T-90M Proryv-3 - Shortcomings
T-90M is undoubtedly the best tank in service with the Russian Armed Forces. It has gained a lot of attention after its introduction to the conflict in Ukraine. But even though it is miles ahead of other Russian tanks like T-72B3, it still has a lot of problems. The newest Russian T-90M "Breakthrough" tank is not a completely new model, but rather a modernization of the T-72. It received the name T-90 exclusively for marketing reasons, because during development it was called T-72BU (or "object 188").
Ukrainian experts from the Center for the Research of Trophy and Prospective Weapons and Military Equipment conducted an analysis of T-90M "Proryv" trophy tanks. In the process of research, it became clear that in many parameters the new Russian tank turned out to be identical to the Soviet T-72B.
According to the information received, almost all electronics used, for example, in the Kalina fire control system and optical-electronic systems, are not produced in Russia. In particular, integrated circuits were supplied by American manufacturers Texas Instruments, ISSI or XILINX, and the thermal imaging camera comes from the French Catherine FC family, produced by Thales.
Observers point out that these components were probably delivered before the full-scale invasion of the Russian Federation into Ukraine and before the introduction of anti-Russian sanctions. The presence of such a large number of electronics from Western manufacturers suggests that, probably, today's production of T-90M tanks is already carried out on a relatively small scale. And electronic "stuffing" is used from stocks or spare parts.
Thus, in the near future, Russian manufacturers have two options: either to simplify the design of the T-90M tank by using the older 1A45T "Irtysh" fire control systems, which are used in the T-80U, T-90 and T-90A tanks, or to stop production T-90M tanks.
Experts say that, of course, Russians can buy civilian electronics to bypass sanctions in neutral or Moscow-friendly countries. However, the question arises to what extent it will meet the strict requirements of military production, since its use will increase the number of cases of failure of the tank's systems.
As for obtaining components from China, access to them may also be restricted by the Chinese side, which is trying to keep its distance and not provide open assistance to Moscow in its military aggression against Ukraine.
Senior Lieutenant Andriy Rudykof the Center for the Research of Trophy and Prospective Weapons and Military Equipment of the General Staff of the Armed Forces of Ukraine presented the briefing. Trent Telenko noted 17 March 2023 that the "AFU sees the T-90 as "just another Soviet tank," built in artisanal quantities, that 3rd generation Western MBT's with handily defeat. ... T-90M is de facto an extensive modernization of T-72B obr. 1989 with some design solutions borrowed from NATO tanks (including “Nakidka”). AFU got a chance to analyze a T-90M captured in September 2022. Basically, T-90M is the maximum of what the Russian MIC can squeeze out of the old Soviet tank designs, in some regards even exacerbating the issues in some areas The engine of the tank (V-92S2F) is largely directly a direct ancestor of the V-2 (1937), that was on the T-34. In hot climates (like Ukrainian steppes in summer), the engine loses 1/3 of its power.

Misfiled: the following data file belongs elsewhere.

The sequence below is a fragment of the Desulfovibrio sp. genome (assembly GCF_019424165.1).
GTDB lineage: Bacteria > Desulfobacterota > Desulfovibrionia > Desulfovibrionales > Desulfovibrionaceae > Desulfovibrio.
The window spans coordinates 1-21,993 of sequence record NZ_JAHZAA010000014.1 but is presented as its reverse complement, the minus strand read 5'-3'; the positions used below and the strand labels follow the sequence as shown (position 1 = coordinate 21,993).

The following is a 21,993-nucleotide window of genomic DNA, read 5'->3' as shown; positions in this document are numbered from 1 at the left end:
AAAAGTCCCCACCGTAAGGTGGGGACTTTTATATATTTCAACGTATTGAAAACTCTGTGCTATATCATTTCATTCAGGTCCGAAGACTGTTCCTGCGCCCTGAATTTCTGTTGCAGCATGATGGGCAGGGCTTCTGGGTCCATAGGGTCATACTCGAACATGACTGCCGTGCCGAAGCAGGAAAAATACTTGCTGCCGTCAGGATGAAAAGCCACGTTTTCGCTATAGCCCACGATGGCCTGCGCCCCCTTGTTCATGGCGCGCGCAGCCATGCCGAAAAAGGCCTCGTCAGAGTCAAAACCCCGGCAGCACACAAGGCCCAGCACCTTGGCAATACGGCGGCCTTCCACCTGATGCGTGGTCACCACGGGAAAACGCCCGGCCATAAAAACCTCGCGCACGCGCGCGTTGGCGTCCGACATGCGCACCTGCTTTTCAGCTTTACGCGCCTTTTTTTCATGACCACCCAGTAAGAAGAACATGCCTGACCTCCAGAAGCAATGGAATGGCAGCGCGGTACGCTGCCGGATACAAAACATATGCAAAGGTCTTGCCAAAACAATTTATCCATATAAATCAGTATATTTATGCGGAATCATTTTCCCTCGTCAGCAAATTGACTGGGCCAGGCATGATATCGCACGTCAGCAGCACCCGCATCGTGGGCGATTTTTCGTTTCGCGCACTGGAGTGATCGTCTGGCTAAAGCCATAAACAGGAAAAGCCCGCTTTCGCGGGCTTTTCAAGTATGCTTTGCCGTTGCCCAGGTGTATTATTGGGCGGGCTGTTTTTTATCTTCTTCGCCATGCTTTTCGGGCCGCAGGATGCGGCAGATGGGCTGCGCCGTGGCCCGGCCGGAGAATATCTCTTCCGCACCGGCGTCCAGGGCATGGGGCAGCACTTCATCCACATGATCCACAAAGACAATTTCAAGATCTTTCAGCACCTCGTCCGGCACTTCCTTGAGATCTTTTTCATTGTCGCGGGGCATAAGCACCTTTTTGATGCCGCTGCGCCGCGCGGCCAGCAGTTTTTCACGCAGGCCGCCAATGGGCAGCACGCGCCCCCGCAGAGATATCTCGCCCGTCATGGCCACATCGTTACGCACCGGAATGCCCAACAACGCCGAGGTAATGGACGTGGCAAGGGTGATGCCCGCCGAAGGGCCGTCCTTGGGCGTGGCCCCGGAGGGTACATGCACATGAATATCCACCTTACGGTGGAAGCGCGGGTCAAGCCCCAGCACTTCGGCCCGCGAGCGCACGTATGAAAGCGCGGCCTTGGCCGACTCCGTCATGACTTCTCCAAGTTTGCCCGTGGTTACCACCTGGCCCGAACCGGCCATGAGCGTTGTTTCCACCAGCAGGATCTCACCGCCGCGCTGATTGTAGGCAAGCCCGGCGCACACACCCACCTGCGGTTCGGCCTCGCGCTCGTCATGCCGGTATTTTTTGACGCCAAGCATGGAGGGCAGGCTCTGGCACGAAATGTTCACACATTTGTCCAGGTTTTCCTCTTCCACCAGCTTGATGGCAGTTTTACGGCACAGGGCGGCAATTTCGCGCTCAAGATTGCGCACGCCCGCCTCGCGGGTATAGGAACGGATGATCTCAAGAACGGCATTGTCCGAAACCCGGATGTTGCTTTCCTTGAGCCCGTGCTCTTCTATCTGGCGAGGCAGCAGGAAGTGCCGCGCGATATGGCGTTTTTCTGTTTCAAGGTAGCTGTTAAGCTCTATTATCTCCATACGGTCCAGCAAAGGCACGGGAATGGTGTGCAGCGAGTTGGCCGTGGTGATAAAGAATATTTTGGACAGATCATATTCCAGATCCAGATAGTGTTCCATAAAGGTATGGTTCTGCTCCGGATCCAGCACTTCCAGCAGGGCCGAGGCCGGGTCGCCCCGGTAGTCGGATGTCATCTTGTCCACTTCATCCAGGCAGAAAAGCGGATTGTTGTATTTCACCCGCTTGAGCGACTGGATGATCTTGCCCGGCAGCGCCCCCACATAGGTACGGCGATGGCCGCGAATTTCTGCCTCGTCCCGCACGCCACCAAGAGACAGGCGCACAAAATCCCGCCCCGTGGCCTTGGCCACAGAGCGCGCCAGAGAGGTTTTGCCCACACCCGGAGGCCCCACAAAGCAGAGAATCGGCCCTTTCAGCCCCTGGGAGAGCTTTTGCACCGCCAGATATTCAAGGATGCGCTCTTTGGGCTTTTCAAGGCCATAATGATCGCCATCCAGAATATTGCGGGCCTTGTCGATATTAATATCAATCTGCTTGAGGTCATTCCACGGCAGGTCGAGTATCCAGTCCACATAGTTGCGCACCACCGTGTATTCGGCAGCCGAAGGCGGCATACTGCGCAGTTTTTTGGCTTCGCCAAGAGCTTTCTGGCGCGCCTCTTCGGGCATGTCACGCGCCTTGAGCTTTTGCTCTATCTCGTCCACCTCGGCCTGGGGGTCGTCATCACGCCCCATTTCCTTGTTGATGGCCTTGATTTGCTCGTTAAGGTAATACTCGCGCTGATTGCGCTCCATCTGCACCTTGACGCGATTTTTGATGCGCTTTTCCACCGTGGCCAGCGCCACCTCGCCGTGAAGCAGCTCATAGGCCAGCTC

"Armor arrangement is very similar to what it was on T-72B. The only design decision Russians took to improve the armored protection of the tank, was to bolt the add-on armor. This decreased mobility of the tank in real world scenarios. First T-90M was destroyed by a guy from Kharkiv TDF wielding Karl Gustaf. Research uncovered big shortcoming in tank electronics. “Kalina” FCS doesn’t have Russian components except for markings. Commercial-grade electronics in tanks, procured in dubious ways. T-90M can’t be produced at any large scale without the imported electronics. Without them, it becomes a somewhat worse T-72B. 15 T-90M's have been visually confirmed lost to date (probably the Oryx number). Real loses are likely to be substantially higher. Almost no T-90M are to be seen in the in the frontline area at the moment. The T-90 “Vladimir” might have been called this way to mimic the precedent set by “IS” series of tanks, named after Stalin."
The main sight of the T-90M is the well-known Sosna-U, which is no longer installed in other modernizations of Soviet vehicles, such as the T-72B3 and T-80BVM, where it was replaced by the twice weaker 1PN-96MT-02. How well do T-90M’s intercom systems work? "We discovered they often doesn’t work. For the longest time, we didn’t quite understand why do Russians have communication problems when in use. During testing we learned that it’s afraid of moisture, as it’s not hermetically sealed. There are big temperature drops inside the tank. The moisture condenses on electronics resulting in all sorts of problems. Even the new ones look like they’ve been in use since the 70’s."
The open sources claim that the T-90M was supposed to have new autoloader & turret ammo bustle. Were they implemented?
"The autoloader is largely identical to the one on the T-72. 22 rounds in the carousel and 18 additional rounds in the turret bustle. BUT THE BUSTLE ISN’T CONNECTED TO THE CREW COMPARTMENT. A CREWMAN HAS TO PHYSICALLY GET OUT OF THE TANK TO PASS THE AMMUNITION INSIDE (translator’s note: LMAO). This is unrealistic to do during battle, de facto forcing the tank to retreat to reload the carousel. There are also concerns about the autoloader reliability, considering it’s an old design with minimal changes."
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